"The strong growth in household spending over the past couple of years has been the main factor behind the strength of the South Australian economy through this period", noted Associate Professor Covick. "But this higher expenditure has been financed in large part by record levels of borrowing, to the extent that in aggregate households are likely to be close to debt saturation. If so, that would mean that the household sector will not be able to continue to borrow to the extent that it has been and, as a consequence, growth in household spending will slow."
In line with these predictions, the report notes that in recent months there has been a downturn in new dwelling approvals in South Australia and early signs of an easing in retail sales growth. The number of new dwellings approved for construction in the three months to February was 7.6 per cent less than in the previous three months, while retail sales fell 0.6 per cent in February, the first decline since the middle of 2003 when the negative impacts of the drought caused a temporary slowing in what had previously been a very strong rate of growth in consumer spending.
"The real danger to the outlook, however," cautioned Associate Professor Covick "is if interest rates were to increase significantly in coming months or if house prices were to fall back substantially across the board. Either event would likely put the finances of many households under severe pressures, leading to an even more dramatic downturn in household spending than currently predicted."
"Thankfully, in our view, the probability of either occurring is quite low. Although, this is not to say that there will not be a further rise in interest rates before the end of the current cycle, or that there will not be falls in house prices. To the contrary, we believe that there will be some decline in house prices within the next twelve months, because of growing supply-demand imbalances. But we are hopeful that the more dramatic declines in prices will be restricted to a relatively small number of markets, such as the inner city apartment markets of Sydney and Melbourne, where downwards pressures on prices are already evident."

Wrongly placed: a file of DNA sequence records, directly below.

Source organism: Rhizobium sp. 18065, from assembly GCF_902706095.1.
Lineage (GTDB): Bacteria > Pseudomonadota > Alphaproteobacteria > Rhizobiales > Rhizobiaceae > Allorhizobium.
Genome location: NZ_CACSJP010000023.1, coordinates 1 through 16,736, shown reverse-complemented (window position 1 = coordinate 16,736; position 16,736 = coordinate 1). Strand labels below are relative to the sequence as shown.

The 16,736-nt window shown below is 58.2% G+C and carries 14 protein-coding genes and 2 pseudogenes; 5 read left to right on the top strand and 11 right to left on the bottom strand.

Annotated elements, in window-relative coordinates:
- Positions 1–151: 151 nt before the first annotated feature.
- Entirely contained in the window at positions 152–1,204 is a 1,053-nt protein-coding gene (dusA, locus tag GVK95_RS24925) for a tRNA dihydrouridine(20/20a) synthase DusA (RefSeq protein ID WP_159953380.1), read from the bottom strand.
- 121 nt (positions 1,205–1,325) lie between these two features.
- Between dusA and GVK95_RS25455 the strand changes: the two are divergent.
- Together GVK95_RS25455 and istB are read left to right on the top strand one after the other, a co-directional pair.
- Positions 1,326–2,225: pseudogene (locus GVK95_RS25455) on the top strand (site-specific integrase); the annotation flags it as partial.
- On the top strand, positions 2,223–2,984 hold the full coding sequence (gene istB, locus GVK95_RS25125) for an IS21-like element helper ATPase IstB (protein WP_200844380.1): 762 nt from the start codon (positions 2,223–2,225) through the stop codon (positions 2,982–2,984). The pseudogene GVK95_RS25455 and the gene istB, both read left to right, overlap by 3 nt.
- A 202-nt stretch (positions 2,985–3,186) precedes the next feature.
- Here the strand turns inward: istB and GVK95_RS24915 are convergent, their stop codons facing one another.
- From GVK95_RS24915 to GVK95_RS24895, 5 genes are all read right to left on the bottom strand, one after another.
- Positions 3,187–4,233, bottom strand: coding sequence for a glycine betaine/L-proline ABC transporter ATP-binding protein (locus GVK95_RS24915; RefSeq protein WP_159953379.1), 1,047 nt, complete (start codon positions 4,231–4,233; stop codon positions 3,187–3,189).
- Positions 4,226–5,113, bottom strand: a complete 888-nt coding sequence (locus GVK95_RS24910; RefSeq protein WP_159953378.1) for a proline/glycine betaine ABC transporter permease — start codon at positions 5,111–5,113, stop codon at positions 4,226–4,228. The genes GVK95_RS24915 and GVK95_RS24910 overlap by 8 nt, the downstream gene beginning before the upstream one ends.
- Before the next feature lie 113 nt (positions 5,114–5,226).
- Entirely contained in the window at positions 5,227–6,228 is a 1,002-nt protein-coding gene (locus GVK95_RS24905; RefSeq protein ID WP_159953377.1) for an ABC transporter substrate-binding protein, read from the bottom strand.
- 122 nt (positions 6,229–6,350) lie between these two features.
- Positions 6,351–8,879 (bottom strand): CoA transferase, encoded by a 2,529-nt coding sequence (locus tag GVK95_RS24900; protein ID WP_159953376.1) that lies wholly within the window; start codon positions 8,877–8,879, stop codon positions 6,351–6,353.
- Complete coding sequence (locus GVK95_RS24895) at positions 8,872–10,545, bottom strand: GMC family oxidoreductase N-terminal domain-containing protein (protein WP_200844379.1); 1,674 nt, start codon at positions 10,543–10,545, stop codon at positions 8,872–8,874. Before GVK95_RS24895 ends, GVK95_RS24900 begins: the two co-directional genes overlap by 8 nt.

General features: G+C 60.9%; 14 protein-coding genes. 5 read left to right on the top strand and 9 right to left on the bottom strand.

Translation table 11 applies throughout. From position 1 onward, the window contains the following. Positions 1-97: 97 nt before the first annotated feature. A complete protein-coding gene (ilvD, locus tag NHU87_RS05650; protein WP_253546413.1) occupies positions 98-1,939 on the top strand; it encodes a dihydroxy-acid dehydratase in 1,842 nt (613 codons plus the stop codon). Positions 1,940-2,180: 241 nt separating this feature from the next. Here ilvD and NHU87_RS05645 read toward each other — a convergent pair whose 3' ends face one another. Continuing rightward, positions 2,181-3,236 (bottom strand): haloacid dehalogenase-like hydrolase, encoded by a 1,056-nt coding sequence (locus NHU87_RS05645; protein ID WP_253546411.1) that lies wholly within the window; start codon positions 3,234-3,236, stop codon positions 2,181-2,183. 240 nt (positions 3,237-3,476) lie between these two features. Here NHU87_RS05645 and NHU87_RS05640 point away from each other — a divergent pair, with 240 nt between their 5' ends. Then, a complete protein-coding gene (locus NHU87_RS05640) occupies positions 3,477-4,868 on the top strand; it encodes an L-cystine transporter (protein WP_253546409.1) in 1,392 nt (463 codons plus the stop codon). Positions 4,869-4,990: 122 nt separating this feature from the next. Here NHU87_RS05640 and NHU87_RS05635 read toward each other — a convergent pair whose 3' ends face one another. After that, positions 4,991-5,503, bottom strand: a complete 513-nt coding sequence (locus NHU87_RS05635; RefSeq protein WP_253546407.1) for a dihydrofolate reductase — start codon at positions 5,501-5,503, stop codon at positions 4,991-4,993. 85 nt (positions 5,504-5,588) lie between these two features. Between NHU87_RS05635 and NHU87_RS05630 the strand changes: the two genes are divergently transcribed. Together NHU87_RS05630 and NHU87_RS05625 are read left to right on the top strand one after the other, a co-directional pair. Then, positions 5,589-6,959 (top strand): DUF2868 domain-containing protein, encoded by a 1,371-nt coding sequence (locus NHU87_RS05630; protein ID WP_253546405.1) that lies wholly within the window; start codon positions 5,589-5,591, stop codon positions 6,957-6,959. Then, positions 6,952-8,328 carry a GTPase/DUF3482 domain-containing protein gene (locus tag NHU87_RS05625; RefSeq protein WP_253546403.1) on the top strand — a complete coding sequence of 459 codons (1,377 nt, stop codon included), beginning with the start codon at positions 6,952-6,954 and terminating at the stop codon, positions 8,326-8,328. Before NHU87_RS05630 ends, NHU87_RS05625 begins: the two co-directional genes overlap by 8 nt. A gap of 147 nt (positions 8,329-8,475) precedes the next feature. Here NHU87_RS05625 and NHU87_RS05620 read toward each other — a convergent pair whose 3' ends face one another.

"The decline in house prices in other markets is likely to be more modest and more gradual", suggested Associate Professor Covick.
"Overall, we expect growth in South Australia's Gross Domestic Product will slow from around a forecast 3.5 per cent this year, to around 2.0 per cent in 2004-05", said Associate Professor Covick.
The formal release of the April 2004 Economic Briefing Report will be at a Luncheon for Corporate Members of the SA Centre for Economic Studies, from 12.10 pm on Thursday 29th April, at the Radisson Playford Hotel, North Terrace. Associate Professor Owen Covick will provide an overview of the report to Corporate Members from around 12.10pm. Representatives of the media are invited to attend this presentation. Associate Professor Covick will be available for questions from the media immediately following the presentation (approx 12.40 pm). Copies of the report will also be available.
Guest Speaker - Mr Gary Banks, Chairman, Productivity Commission
In addition to the above presentation, the luncheon will also feature a presentation by Mr Gary Banks, Chairman of the Productivity Commission. Again, members of the media are welcomed to sit in on this presentation.
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Mr Kevin Kirchner
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South Australian Centre for Economic Studies